Architectural insight: Incheon Asiad Main Stadium

One of this year’s biggest sporting events would be the Asian Games 2014. Incheon would be hosting this 17th edition of the games, hence becoming the third South Korean city to host the games (previously Seoul in 1986 and Busan in 2002). It would be held from 19th September to 4th October 2014. A bit of calculation here reveals that we are only seven months away from the opening of the games. Media would usually paid more attention to the main stadium, which will be the venue for the opening and closing ceremonies to be watched millions of people worldwide. It’s the new Incheon Asiad Main Stadium.


It is designed by Populous (which previously also designed the London 2012’s Olympic Stadium and the recent on-going Sochi 2014 Winter Olympics’s Fisht National Stadium) and will have 60 000 seating capacity. After the games, it will be reduced to single-sided grandstand of 30 000 seats. Well, this is the trend nowadays to reduce large stadium to smaller size to avoid ‘white elephant’ issue and for sustainability. The whole area will also be transformed to people’s park for the city. The stadium is now reaching its final stages of construction and is expected to be finished by April. Well, the design looks quite great, and I can say it’s even better than the London’s Olympic Stadium. Here below is an excerpt from an article: that explains the design concept behind this marvelous sporting venue:


“The stadium design is based on an asymmetrical configuration with the main corporate
and management facilities located on the permanent western side, creating a more efficient design,
both in terms of construction and operations. The eastern side will be a lighter solution,
the temporary modular seating structure will disappear after the games, and the stadium
reduce down to the single sided grandstand. The building will link into the surrounding parklands;
integrate into the landscape, provide an open accessible gathering place for the people of Incheon.
The roof of the temporary stand becomes the canopy roof of a new post games retail component,
containing shopping mall and supermarket and multiplex cinema chain. The shell that housed
the broadcast component, pre game function spaces and site management of the temporary event
is replaced with vibrant commercial space afterwards, creating a seven day a week attraction
for the local community
,” said Andrew James, Senior Principal at Populous.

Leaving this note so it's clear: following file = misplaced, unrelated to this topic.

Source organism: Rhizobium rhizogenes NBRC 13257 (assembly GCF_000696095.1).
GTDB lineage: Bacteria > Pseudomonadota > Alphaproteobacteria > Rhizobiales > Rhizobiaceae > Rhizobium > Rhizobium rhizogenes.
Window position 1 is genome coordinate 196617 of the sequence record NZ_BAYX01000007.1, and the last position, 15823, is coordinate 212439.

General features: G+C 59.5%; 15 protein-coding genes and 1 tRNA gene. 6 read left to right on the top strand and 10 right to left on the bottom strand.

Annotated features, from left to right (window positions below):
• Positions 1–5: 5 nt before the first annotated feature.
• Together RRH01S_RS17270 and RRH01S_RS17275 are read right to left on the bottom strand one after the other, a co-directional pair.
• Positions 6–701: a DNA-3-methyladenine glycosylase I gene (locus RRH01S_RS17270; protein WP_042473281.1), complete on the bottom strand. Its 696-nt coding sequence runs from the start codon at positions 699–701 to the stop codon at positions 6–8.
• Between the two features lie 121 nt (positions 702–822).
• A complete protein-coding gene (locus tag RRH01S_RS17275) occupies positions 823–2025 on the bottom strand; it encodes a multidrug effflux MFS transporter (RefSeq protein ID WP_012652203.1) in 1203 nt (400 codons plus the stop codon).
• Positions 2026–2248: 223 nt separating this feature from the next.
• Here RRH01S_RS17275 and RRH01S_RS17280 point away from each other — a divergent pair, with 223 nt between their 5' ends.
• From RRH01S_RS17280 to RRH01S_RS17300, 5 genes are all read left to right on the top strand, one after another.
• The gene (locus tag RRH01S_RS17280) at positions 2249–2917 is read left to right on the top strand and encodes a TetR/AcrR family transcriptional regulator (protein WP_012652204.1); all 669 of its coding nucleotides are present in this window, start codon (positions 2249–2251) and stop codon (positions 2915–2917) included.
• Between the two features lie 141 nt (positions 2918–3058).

Symbolism is very important in Korean culture with music and dance being part of everyday life. 
The traditional Buddhist ritual dance, the Sung Moo Monk dance provides the image which will be 
reflected perfectly into the architectural drama of the stadium through flowing forms, 
sweeping lines creating movement. The representation of yin and yang is also present through 
the complementary opposites of the masterplan – permanent and temporary sites.

“Although the western stand is permanent; the main façade will be designed to be lightweight
and flowing like the monk’s robes composed of an undulating, translucent material,
a lightweight metal or fabric mesh, an articulated skin, reflecting the sun and the movement
of the sky. The organic form of the metal and fabric roof will appear to float above the stadium,
merging with the landscape at one end, the plaza at the other. The movement and form will be
repeated in the material of the temporary roof on the eastern stand, creating a unified image,
reinforcing the dynamic movement of the dancer,
” says Daekwon Par, Populous Project Designer.


Image above shows a graphic interpretation of the traditional Buddhist Sung Moo dance which the stadium’s form is based on.

Here below are some latest construction images of the stadium:



The stadium’s impressive design will certainly becomes the spotlight of the Incheon 2014 Asian Games.

(Information and images in this post are from various sources throughout the world wide web)


Leave a Reply

Fill in your details below or click an icon to log in: Logo

You are commenting using your account. Log Out /  Change )

Google+ photo

You are commenting using your Google+ account. Log Out /  Change )

Twitter picture

You are commenting using your Twitter account. Log Out /  Change )

Facebook photo

You are commenting using your Facebook account. Log Out /  Change )


Connecting to %s

%d bloggers like this: